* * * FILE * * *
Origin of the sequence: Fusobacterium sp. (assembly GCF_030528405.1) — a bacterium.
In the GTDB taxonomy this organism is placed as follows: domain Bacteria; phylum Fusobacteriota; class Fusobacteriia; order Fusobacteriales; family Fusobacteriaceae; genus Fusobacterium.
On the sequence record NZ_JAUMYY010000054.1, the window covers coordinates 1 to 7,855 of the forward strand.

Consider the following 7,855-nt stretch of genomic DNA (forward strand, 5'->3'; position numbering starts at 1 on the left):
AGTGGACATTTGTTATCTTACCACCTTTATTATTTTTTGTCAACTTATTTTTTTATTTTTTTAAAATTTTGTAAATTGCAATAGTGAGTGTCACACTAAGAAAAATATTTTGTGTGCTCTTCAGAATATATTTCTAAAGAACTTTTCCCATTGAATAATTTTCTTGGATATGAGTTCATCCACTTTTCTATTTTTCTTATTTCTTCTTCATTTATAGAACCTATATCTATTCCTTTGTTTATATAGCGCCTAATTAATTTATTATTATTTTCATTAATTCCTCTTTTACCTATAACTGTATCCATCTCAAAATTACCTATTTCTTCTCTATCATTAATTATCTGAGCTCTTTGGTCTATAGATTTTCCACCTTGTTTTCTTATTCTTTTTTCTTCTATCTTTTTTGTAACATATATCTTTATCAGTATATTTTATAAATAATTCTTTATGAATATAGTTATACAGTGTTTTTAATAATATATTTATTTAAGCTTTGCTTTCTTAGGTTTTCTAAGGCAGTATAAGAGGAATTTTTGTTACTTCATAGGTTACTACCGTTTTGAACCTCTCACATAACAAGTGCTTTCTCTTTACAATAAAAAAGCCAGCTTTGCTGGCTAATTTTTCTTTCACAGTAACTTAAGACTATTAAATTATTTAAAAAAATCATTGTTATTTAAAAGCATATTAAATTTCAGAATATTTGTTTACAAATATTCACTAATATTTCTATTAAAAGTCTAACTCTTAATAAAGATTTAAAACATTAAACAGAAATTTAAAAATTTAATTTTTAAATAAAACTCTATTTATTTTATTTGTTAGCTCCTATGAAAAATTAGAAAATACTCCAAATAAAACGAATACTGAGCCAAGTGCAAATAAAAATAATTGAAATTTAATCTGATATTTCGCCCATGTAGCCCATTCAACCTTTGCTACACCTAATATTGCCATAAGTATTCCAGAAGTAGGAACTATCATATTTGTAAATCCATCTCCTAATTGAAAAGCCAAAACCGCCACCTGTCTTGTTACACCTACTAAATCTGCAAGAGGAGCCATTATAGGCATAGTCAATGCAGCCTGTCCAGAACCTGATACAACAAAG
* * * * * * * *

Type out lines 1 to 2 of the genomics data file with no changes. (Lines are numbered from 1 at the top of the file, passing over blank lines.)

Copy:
Origin of the sequence: Fusobacterium sp. (assembly GCF_030528405.1) — a bacterium.
In the GTDB taxonomy this organism is placed as follows: domain Bacteria; phylum Fusobacteriota; class Fusobacteriia; order Fusobacteriales; family Fusobacteriaceae; genus Fusobacterium.